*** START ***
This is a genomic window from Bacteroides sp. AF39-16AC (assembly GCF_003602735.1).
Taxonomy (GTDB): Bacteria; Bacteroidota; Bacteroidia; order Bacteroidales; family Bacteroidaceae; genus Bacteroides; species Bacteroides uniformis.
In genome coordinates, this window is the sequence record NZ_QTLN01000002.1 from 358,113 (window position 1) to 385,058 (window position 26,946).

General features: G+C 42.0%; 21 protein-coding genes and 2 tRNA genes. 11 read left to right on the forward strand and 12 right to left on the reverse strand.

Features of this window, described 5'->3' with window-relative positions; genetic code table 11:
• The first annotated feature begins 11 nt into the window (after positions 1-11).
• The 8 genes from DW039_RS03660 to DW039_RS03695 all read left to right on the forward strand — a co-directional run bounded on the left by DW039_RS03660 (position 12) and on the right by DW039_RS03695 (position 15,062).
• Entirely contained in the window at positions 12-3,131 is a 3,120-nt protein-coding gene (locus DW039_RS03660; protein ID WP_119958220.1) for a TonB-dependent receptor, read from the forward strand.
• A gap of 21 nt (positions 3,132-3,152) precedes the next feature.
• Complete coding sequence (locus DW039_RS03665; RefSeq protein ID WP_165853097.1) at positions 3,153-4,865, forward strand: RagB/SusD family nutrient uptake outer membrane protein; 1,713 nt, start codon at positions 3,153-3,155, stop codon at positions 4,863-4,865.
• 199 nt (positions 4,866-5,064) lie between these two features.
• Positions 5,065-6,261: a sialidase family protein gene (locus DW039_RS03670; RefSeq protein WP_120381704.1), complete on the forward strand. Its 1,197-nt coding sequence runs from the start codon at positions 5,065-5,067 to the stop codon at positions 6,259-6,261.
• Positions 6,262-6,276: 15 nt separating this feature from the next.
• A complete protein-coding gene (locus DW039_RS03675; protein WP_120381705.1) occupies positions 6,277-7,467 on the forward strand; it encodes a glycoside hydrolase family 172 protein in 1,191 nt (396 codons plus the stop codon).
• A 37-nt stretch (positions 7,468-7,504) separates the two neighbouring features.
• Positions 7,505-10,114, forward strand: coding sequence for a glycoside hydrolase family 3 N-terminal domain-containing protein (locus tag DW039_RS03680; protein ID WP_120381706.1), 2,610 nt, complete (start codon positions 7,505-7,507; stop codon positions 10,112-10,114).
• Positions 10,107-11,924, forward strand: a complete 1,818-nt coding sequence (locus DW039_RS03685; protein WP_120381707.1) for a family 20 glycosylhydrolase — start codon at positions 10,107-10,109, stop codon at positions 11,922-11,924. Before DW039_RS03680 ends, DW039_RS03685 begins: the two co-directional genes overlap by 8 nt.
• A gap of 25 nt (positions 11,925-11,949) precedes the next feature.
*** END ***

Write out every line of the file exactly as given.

This is a genomic window from Bacteroides sp. AF39-16AC (assembly GCF_003602735.1).
Taxonomy (GTDB): Bacteria; Bacteroidota; Bacteroidia; order Bacteroidales; family Bacteroidaceae; genus Bacteroides; species Bacteroides uniformis.
In genome coordinates, this window is the sequence record NZ_QTLN01000002.1 from 358,113 (window position 1) to 385,058 (window position 26,946).

General features: G+C 42.0%; 21 protein-coding genes and 2 tRNA genes. 11 read left to right on the forward strand and 12 right to left on the reverse strand.

Features of this window, described 5'->3' with window-relative positions; genetic code table 11:
• The first annotated feature begins 11 nt into the window (after positions 1-11).
• The 8 genes from DW039_RS03660 to DW039_RS03695 all read left to right on the forward strand — a co-directional run bounded on the left by DW039_RS03660 (position 12) and on the right by DW039_RS03695 (position 15,062).
• Entirely contained in the window at positions 12-3,131 is a 3,120-nt protein-coding gene (locus DW039_RS03660; protein ID WP_119958220.1) for a TonB-dependent receptor, read from the forward strand.
• A gap of 21 nt (positions 3,132-3,152) precedes the next feature.
• Complete coding sequence (locus DW039_RS03665; RefSeq protein ID WP_165853097.1) at positions 3,153-4,865, forward strand: RagB/SusD family nutrient uptake outer membrane protein; 1,713 nt, start codon at positions 3,153-3,155, stop codon at positions 4,863-4,865.
• 199 nt (positions 4,866-5,064) lie between these two features.
• Positions 5,065-6,261: a sialidase family protein gene (locus DW039_RS03670; RefSeq protein WP_120381704.1), complete on the forward strand. Its 1,197-nt coding sequence runs from the start codon at positions 5,065-5,067 to the stop codon at positions 6,259-6,261.
• Positions 6,262-6,276: 15 nt separating this feature from the next.
• A complete protein-coding gene (locus DW039_RS03675; protein WP_120381705.1) occupies positions 6,277-7,467 on the forward strand; it encodes a glycoside hydrolase family 172 protein in 1,191 nt (396 codons plus the stop codon).
• A 37-nt stretch (positions 7,468-7,504) separates the two neighbouring features.
• Positions 7,505-10,114, forward strand: coding sequence for a glycoside hydrolase family 3 N-terminal domain-containing protein (locus tag DW039_RS03680; protein ID WP_120381706.1), 2,610 nt, complete (start codon positions 7,505-7,507; stop codon positions 10,112-10,114).
• Positions 10,107-11,924, forward strand: a complete 1,818-nt coding sequence (locus DW039_RS03685; protein WP_120381707.1) for a family 20 glycosylhydrolase — start codon at positions 10,107-10,109, stop codon at positions 11,922-11,924. Before DW039_RS03680 ends, DW039_RS03685 begins: the two co-directional genes overlap by 8 nt.
• A gap of 25 nt (positions 11,925-11,949) precedes the next feature.